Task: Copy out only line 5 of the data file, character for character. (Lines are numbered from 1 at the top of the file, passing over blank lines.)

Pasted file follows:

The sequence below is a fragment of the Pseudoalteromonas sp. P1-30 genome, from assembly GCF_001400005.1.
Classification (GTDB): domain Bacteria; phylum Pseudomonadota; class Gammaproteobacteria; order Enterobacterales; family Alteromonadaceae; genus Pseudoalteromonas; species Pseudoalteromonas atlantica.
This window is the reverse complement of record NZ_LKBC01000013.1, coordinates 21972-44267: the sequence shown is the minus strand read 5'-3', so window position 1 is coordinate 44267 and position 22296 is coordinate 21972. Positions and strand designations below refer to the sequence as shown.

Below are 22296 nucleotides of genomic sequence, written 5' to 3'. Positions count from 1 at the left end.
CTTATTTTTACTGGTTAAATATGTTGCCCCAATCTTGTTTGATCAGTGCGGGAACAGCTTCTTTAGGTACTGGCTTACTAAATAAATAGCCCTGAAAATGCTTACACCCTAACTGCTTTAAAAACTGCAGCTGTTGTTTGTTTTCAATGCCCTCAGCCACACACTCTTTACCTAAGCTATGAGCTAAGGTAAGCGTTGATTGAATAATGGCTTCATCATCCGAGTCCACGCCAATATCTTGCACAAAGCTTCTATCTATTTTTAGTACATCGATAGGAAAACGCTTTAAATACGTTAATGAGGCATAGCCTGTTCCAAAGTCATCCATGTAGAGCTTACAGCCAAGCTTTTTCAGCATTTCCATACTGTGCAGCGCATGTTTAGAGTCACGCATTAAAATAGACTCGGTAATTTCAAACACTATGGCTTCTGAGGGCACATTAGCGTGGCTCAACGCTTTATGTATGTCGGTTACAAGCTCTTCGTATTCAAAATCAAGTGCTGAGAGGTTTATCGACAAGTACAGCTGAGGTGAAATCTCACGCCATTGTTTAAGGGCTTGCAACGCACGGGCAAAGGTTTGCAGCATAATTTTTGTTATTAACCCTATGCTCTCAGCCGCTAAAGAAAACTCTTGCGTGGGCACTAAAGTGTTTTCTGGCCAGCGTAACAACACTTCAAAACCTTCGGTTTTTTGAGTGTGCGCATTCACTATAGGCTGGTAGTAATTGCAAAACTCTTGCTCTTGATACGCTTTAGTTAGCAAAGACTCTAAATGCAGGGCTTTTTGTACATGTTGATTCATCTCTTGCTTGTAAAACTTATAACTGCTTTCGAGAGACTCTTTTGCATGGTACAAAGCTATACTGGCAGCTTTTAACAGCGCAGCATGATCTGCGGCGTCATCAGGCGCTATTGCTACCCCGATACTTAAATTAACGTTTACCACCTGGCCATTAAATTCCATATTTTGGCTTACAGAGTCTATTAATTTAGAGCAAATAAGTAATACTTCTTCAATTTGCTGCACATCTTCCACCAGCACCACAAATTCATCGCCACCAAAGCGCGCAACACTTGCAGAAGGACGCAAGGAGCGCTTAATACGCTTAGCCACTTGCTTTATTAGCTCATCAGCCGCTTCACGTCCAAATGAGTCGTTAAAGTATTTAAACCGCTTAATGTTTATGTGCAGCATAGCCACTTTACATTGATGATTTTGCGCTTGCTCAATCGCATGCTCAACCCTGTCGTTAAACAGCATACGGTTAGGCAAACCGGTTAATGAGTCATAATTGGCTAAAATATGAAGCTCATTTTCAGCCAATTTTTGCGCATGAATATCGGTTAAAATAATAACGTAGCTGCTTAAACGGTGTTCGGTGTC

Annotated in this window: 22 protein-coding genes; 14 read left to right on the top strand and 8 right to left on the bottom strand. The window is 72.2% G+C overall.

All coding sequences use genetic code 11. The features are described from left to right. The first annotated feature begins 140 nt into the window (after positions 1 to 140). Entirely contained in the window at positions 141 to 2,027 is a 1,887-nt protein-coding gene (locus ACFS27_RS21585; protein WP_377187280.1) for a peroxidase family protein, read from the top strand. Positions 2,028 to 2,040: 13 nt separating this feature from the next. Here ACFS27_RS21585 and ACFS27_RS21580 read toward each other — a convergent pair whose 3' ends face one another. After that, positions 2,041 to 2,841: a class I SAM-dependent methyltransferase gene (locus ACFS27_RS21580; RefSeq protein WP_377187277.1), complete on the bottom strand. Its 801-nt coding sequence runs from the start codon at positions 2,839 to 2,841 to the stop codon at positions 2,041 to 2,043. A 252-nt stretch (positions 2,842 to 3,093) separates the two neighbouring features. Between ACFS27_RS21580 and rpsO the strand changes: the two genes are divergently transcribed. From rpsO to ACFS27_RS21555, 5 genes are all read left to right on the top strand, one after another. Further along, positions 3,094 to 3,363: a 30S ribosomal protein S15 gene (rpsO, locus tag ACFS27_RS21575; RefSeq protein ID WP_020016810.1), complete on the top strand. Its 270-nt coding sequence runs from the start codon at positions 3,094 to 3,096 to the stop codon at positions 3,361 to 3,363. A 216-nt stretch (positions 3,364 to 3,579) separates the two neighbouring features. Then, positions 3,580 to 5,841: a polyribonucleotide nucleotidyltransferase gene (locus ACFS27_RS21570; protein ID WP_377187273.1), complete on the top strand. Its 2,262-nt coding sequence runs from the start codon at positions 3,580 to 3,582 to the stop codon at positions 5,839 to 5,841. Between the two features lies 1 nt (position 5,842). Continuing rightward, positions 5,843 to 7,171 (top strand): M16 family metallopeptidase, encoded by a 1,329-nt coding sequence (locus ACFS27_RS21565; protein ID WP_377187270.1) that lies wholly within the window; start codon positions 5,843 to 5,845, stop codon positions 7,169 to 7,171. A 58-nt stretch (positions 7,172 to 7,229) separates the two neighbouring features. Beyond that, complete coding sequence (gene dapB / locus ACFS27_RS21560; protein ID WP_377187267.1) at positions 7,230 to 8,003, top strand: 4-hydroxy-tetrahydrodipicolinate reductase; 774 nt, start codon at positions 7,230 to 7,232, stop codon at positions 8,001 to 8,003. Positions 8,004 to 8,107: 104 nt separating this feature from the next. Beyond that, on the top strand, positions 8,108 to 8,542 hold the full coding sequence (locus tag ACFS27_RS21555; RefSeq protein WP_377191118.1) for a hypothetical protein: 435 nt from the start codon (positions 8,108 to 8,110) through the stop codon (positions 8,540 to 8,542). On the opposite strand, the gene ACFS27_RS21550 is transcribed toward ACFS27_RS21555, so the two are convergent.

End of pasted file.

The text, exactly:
CTTATTTTTACTGGTTAAATATGTTGCCCCAATCTTGTTTGATCAGTGCGGGAACAGCTTCTTTAGGTACTGGCTTACTAAATAAATAGCCCTGAAAATGCTTACACCCTAACTGCTTTAAAAACTGCAGCTGTTGTTTGTTTTCAATGCCCTCAGCCACACACTCTTTACCTAAGCTATGAGCTAAGGTAAGCGTTGATTGAATAATGGCTTCATCATCCGAGTCCACGCCAATATCTTGCACAAAGCTTCTATCTATTTTTAGTACATCGATAGGAAAACGCTTTAAATACGTTAATGAGGCATAGCCTGTTCCAAAGTCATCCATGTAGAGCTTACAGCCAAGCTTTTTCAGCATTTCCATACTGTGCAGCGCATGTTTAGAGTCACGCATTAAAATAGACTCGGTAATTTCAAACACTATGGCTTCTGAGGGCACATTAGCGTGGCTCAACGCTTTATGTATGTCGGTTACAAGCTCTTCGTATTCAAAATCAAGTGCTGAGAGGTTTATCGACAAGTACAGCTGAGGTGAAATCTCACGCCATTGTTTAAGGGCTTGCAACGCACGGGCAAAGGTTTGCAGCATAATTTTTGTTATTAACCCTATGCTCTCAGCCGCTAAAGAAAACTCTTGCGTGGGCACTAAAGTGTTTTCTGGCCAGCGTAACAACACTTCAAAACCTTCGGTTTTTTGAGTGTGCGCATTCACTATAGGCTGGTAGTAATTGCAAAACTCTTGCTCTTGATACGCTTTAGTTAGCAAAGACTCTAAATGCAGGGCTTTTTGTACATGTTGATTCATCTCTTGCTTGTAAAACTTATAACTGCTTTCGAGAGACTCTTTTGCATGGTACAAAGCTATACTGGCAGCTTTTAACAGCGCAGCATGATCTGCGGCGTCATCAGGCGCTATTGCTACCCCGATACTTAAATTAACGTTTACCACCTGGCCATTAAATTCCATATTTTGGCTTACAGAGTCTATTAATTTAGAGCAAATAAGTAATACTTCTTCAATTTGCTGCACATCTTCCACCAGCACCACAAATTCATCGCCACCAAAGCGCGCAACACTTGCAGAAGGACGCAAGGAGCGCTTAATACGCTTAGCCACTTGCTTTATTAGCTCATCAGCCGCTTCACGTCCAAATGAGTCGTTAAAGTATTTAAACCGCTTAATGTTTATGTGCAGCATAGCCACTTTACATTGATGATTTTGCGCTTGCTCAATCGCATGCTCAACCCTGTCGTTAAACAGCATACGGTTAGGCAAACCGGTTAATGAGTCATAATTGGCTAAAATATGAAGCTCATTTTCAGCCAATTTTTGCGCATGAATATCGGTTAAAATAATAACGTAGCTGCTTAAACGGTGTTCGGTGTC